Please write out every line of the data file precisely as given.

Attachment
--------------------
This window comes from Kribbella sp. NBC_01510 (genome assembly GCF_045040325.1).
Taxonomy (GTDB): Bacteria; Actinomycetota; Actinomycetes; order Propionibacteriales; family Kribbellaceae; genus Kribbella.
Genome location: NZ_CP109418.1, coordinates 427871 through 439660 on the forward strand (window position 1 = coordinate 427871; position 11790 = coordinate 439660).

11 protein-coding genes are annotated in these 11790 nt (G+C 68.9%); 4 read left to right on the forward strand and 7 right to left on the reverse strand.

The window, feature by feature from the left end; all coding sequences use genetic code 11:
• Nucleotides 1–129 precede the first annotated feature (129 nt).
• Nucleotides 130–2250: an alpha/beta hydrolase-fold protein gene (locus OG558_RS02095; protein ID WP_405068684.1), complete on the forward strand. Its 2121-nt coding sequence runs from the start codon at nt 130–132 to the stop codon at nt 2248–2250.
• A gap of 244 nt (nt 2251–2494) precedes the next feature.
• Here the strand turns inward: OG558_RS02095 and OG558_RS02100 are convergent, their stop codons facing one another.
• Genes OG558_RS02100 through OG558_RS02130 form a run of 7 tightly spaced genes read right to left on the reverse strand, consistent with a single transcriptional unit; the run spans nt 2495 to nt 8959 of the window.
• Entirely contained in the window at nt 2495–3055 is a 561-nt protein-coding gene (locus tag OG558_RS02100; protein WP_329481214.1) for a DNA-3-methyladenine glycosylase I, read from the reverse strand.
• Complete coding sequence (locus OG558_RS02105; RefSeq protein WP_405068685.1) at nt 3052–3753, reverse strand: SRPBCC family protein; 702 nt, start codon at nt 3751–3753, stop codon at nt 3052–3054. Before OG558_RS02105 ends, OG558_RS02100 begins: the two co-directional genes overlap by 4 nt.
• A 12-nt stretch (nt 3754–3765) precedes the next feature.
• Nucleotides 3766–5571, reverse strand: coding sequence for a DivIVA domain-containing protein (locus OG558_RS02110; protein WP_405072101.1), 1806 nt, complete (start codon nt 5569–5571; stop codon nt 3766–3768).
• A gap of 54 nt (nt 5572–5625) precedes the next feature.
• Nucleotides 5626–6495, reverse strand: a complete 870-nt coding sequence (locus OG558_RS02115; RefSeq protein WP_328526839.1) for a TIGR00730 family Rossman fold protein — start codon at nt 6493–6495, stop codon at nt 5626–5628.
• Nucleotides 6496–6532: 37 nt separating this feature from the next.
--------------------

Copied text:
This window comes from Kribbella sp. NBC_01510 (genome assembly GCF_045040325.1).
Taxonomy (GTDB): Bacteria; Actinomycetota; Actinomycetes; order Propionibacteriales; family Kribbellaceae; genus Kribbella.
Genome location: NZ_CP109418.1, coordinates 427871 through 439660 on the forward strand (window position 1 = coordinate 427871; position 11790 = coordinate 439660).

11 protein-coding genes are annotated in these 11790 nt (G+C 68.9%); 4 read left to right on the forward strand and 7 right to left on the reverse strand.

The window, feature by feature from the left end; all coding sequences use genetic code 11:
• Nucleotides 1–129 precede the first annotated feature (129 nt).
• Nucleotides 130–2250: an alpha/beta hydrolase-fold protein gene (locus OG558_RS02095; protein ID WP_405068684.1), complete on the forward strand. Its 2121-nt coding sequence runs from the start codon at nt 130–132 to the stop codon at nt 2248–2250.
• A gap of 244 nt (nt 2251–2494) precedes the next feature.
• Here the strand turns inward: OG558_RS02095 and OG558_RS02100 are convergent, their stop codons facing one another.
• Genes OG558_RS02100 through OG558_RS02130 form a run of 7 tightly spaced genes read right to left on the reverse strand, consistent with a single transcriptional unit; the run spans nt 2495 to nt 8959 of the window.
• Entirely contained in the window at nt 2495–3055 is a 561-nt protein-coding gene (locus tag OG558_RS02100; protein WP_329481214.1) for a DNA-3-methyladenine glycosylase I, read from the reverse strand.
• Complete coding sequence (locus OG558_RS02105; RefSeq protein WP_405068685.1) at nt 3052–3753, reverse strand: SRPBCC family protein; 702 nt, start codon at nt 3751–3753, stop codon at nt 3052–3054. Before OG558_RS02105 ends, OG558_RS02100 begins: the two co-directional genes overlap by 4 nt.
• A 12-nt stretch (nt 3754–3765) precedes the next feature.
• Nucleotides 3766–5571, reverse strand: coding sequence for a DivIVA domain-containing protein (locus OG558_RS02110; protein WP_405072101.1), 1806 nt, complete (start codon nt 5569–5571; stop codon nt 3766–3768).
• A gap of 54 nt (nt 5572–5625) precedes the next feature.
• Nucleotides 5626–6495, reverse strand: a complete 870-nt coding sequence (locus OG558_RS02115; RefSeq protein WP_328526839.1) for a TIGR00730 family Rossman fold protein — start codon at nt 6493–6495, stop codon at nt 5626–5628.
• Nucleotides 6496–6532: 37 nt separating this feature from the next.